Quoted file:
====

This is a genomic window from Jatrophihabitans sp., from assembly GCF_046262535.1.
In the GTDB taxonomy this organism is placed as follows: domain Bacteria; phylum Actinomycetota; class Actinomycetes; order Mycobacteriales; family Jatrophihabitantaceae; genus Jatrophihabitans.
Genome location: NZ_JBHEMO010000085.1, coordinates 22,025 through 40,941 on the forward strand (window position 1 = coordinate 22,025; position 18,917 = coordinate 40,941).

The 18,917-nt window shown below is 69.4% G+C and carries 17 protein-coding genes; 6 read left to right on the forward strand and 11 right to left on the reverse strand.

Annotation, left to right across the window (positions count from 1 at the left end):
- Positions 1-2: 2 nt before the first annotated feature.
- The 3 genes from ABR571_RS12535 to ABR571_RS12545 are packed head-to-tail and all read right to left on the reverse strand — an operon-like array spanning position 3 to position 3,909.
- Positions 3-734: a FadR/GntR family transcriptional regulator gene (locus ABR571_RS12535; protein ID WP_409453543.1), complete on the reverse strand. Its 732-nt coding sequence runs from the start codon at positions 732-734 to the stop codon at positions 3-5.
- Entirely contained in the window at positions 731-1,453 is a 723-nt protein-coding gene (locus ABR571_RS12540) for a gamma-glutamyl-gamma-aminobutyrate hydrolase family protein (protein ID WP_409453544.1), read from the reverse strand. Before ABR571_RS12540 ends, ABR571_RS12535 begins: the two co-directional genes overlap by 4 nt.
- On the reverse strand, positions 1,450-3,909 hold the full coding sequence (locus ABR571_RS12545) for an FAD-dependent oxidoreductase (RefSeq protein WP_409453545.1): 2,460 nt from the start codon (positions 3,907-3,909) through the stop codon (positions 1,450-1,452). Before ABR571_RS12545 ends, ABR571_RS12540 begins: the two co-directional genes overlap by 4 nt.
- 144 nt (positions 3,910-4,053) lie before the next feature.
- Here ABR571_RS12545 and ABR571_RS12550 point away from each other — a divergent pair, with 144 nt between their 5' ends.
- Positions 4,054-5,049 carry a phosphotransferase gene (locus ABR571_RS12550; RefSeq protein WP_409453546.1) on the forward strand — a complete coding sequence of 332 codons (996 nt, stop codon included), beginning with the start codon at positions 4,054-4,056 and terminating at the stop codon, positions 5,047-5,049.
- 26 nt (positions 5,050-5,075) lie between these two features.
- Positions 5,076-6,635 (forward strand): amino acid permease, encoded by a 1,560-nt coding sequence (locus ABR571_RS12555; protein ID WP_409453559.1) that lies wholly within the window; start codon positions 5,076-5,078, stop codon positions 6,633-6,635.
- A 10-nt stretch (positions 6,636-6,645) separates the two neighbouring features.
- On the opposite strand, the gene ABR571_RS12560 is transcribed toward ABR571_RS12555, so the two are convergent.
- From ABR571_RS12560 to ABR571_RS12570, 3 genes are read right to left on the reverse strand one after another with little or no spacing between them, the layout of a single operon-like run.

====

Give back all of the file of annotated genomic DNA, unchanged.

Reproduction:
This is a genomic window from Jatrophihabitans sp., from assembly GCF_046262535.1.
In the GTDB taxonomy this organism is placed as follows: domain Bacteria; phylum Actinomycetota; class Actinomycetes; order Mycobacteriales; family Jatrophihabitantaceae; genus Jatrophihabitans.
Genome location: NZ_JBHEMO010000085.1, coordinates 22,025 through 40,941 on the forward strand (window position 1 = coordinate 22,025; position 18,917 = coordinate 40,941).

The 18,917-nt window shown below is 69.4% G+C and carries 17 protein-coding genes; 6 read left to right on the forward strand and 11 right to left on the reverse strand.

Annotation, left to right across the window (positions count from 1 at the left end):
- Positions 1-2: 2 nt before the first annotated feature.
- The 3 genes from ABR571_RS12535 to ABR571_RS12545 are packed head-to-tail and all read right to left on the reverse strand — an operon-like array spanning position 3 to position 3,909.
- Positions 3-734: a FadR/GntR family transcriptional regulator gene (locus ABR571_RS12535; protein ID WP_409453543.1), complete on the reverse strand. Its 732-nt coding sequence runs from the start codon at positions 732-734 to the stop codon at positions 3-5.
- Entirely contained in the window at positions 731-1,453 is a 723-nt protein-coding gene (locus ABR571_RS12540) for a gamma-glutamyl-gamma-aminobutyrate hydrolase family protein (protein ID WP_409453544.1), read from the reverse strand. Before ABR571_RS12540 ends, ABR571_RS12535 begins: the two co-directional genes overlap by 4 nt.
- On the reverse strand, positions 1,450-3,909 hold the full coding sequence (locus ABR571_RS12545) for an FAD-dependent oxidoreductase (RefSeq protein WP_409453545.1): 2,460 nt from the start codon (positions 3,907-3,909) through the stop codon (positions 1,450-1,452). Before ABR571_RS12545 ends, ABR571_RS12540 begins: the two co-directional genes overlap by 4 nt.
- 144 nt (positions 3,910-4,053) lie before the next feature.
- Here ABR571_RS12545 and ABR571_RS12550 point away from each other — a divergent pair, with 144 nt between their 5' ends.
- Positions 4,054-5,049 carry a phosphotransferase gene (locus ABR571_RS12550; RefSeq protein WP_409453546.1) on the forward strand — a complete coding sequence of 332 codons (996 nt, stop codon included), beginning with the start codon at positions 4,054-4,056 and terminating at the stop codon, positions 5,047-5,049.
- 26 nt (positions 5,050-5,075) lie between these two features.
- Positions 5,076-6,635 (forward strand): amino acid permease, encoded by a 1,560-nt coding sequence (locus ABR571_RS12555; protein ID WP_409453559.1) that lies wholly within the window; start codon positions 5,076-5,078, stop codon positions 6,633-6,635.
- A 10-nt stretch (positions 6,636-6,645) separates the two neighbouring features.
- On the opposite strand, the gene ABR571_RS12560 is transcribed toward ABR571_RS12555, so the two are convergent.
- From ABR571_RS12560 to ABR571_RS12570, 3 genes are read right to left on the reverse strand one after another with little or no spacing between them, the layout of a single operon-like run.